This is a flyer from the show.
The press release read:
Art Murmur Gallery is pleased to present “COAST TO COAST BUTTER TOAST” - featuring new collaborative work by John Tindel, Michi and Alex Feliciano. Fresh from the land of Dixie, Atlanta artists John Tindel and Michi come to Los Angeles to creatively team up with LA artist Alex Feliciano. The Atlanta pair bring with them their southern-fried “folk graffiti” style of painting. Feliciano's own painting style, though decidedly more surreal, is comparable with its graffiti-based origins. This visual mash-up promises to be a lively celebration bursting with texture and quick witted humor. TindelMichi – “Two Fat Southern Boys That Paint” John Tindel and Michi ("TindelMichi") have been dazzling fellow Atlantans with their collaborative paintings for the past few years. Like many residents of the south, these two proudly embrace their southern identity, often injecting regional humor and folklore into their colorful, multilayered canvases. This practice of infusing their paintings with a delicate sensitivity for southern culture adds an unpretentious quality to their work, yet the overall effect is indeed sophisticated. The artists cite artistic influences from Neo-Expressionism to contemporary Pop, and draw inspiration from urban hip-hop, free form jazz and poetry. TindelMichi’s collaborative method of working plays out less like a duel and more like a dialogue – a point, counterpoint that yields a delightful and refreshing result. Alex Feliciano Originally from Miami, Alex Feliciano moved to Atlanta in 2000, where he met John Tindel and Michi. Together with others, the group formed the artist collective “The Creative Life.” In 2004, Feliciano moved to Los Angeles, where he lives and works today. Alex Feliciano is largely a self taught artist, who at an early age became immersed in the burgeoning graffiti movement. He strongly believes in the purity and nuance gained from life drawing and painting, as opposed to working from photography or with the aid of computers. He continuously adds to his thousands of pages of sketchbooks, images from his own mind, as well as technical studies of his surrounding environment. The result is a fascinating mix of quirky, humorous imagery, based partly on reality and partly on Feliciano’s very active imagination. His paintings often depict bizarre characters engaging in strange leisure activities, and acting out curious and puzzling tableaus. This manner of creating lends an intriguing and deeply psychological undercurrent to much of his work. Please join Art Murmur Gallery for this visually striking exhibition from three very talented young artists. At Maxwell's studio in Atlanta.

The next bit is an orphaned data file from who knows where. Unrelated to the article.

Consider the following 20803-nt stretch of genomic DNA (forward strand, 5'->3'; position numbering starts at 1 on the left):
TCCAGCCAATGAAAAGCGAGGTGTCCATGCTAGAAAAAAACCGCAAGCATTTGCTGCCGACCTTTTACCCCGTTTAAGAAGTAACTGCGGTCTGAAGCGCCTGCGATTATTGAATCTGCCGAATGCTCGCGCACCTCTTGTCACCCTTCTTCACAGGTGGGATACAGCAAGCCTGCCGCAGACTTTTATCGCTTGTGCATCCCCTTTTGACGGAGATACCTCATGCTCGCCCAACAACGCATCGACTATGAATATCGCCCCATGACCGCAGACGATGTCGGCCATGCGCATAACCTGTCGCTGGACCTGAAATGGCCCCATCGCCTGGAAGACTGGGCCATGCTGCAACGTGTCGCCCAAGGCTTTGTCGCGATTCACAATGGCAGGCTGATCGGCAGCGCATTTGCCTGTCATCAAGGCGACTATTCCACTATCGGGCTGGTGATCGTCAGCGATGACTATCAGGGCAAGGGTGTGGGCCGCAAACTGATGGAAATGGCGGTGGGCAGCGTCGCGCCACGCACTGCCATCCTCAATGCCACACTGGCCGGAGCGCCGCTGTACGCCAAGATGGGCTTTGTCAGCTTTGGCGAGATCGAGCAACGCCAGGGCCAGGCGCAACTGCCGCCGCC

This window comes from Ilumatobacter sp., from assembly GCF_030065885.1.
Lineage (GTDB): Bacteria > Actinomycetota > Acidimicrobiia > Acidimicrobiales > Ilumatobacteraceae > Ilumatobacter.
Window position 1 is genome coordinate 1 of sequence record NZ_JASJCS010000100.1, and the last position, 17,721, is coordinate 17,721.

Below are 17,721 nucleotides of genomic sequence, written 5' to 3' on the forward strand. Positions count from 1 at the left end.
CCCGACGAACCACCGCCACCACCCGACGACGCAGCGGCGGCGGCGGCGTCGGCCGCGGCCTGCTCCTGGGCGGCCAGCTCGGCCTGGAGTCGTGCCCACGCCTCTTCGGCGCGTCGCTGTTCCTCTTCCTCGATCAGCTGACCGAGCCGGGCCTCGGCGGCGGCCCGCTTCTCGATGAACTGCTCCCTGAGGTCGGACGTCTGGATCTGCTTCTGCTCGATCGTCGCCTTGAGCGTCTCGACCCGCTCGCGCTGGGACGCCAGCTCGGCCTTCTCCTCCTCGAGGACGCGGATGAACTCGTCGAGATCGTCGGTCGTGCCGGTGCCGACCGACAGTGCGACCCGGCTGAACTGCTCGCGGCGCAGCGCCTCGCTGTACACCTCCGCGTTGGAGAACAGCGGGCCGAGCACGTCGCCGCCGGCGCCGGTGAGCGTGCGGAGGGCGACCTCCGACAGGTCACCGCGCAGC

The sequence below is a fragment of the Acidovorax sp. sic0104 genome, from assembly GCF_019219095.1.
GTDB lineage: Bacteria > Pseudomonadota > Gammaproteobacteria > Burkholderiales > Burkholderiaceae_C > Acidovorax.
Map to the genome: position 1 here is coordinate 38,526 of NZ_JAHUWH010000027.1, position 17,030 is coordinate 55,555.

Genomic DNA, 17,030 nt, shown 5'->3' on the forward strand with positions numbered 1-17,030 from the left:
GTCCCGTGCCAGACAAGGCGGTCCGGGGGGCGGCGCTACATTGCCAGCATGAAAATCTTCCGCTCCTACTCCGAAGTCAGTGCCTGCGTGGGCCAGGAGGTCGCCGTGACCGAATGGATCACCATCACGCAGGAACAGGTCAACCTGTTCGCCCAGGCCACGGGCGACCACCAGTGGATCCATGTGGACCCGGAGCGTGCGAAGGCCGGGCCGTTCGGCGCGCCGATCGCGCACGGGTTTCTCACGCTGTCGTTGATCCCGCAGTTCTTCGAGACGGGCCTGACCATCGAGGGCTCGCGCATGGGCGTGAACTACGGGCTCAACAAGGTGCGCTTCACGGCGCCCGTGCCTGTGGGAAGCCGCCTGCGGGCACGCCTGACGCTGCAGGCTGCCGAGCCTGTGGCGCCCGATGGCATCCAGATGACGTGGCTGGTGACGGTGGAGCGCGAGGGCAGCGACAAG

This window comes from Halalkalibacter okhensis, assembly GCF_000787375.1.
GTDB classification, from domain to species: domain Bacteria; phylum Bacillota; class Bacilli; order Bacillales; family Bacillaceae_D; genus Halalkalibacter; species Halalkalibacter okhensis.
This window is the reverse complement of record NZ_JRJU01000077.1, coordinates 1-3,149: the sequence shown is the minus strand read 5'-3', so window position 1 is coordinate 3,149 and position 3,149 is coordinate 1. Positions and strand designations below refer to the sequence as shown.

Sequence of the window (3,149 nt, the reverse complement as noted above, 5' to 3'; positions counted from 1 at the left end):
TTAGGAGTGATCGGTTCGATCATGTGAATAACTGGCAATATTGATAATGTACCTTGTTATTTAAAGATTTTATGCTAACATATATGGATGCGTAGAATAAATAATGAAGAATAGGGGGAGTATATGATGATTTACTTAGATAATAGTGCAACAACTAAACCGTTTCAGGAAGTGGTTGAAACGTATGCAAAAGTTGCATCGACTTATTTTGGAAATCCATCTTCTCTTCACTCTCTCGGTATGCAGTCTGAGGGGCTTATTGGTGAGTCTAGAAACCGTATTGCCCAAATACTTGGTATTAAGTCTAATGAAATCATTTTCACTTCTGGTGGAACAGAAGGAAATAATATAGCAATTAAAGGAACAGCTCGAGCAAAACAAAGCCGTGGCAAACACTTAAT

The canvases below are some of the first painting to be shipped to Atlanta From Los Angeles.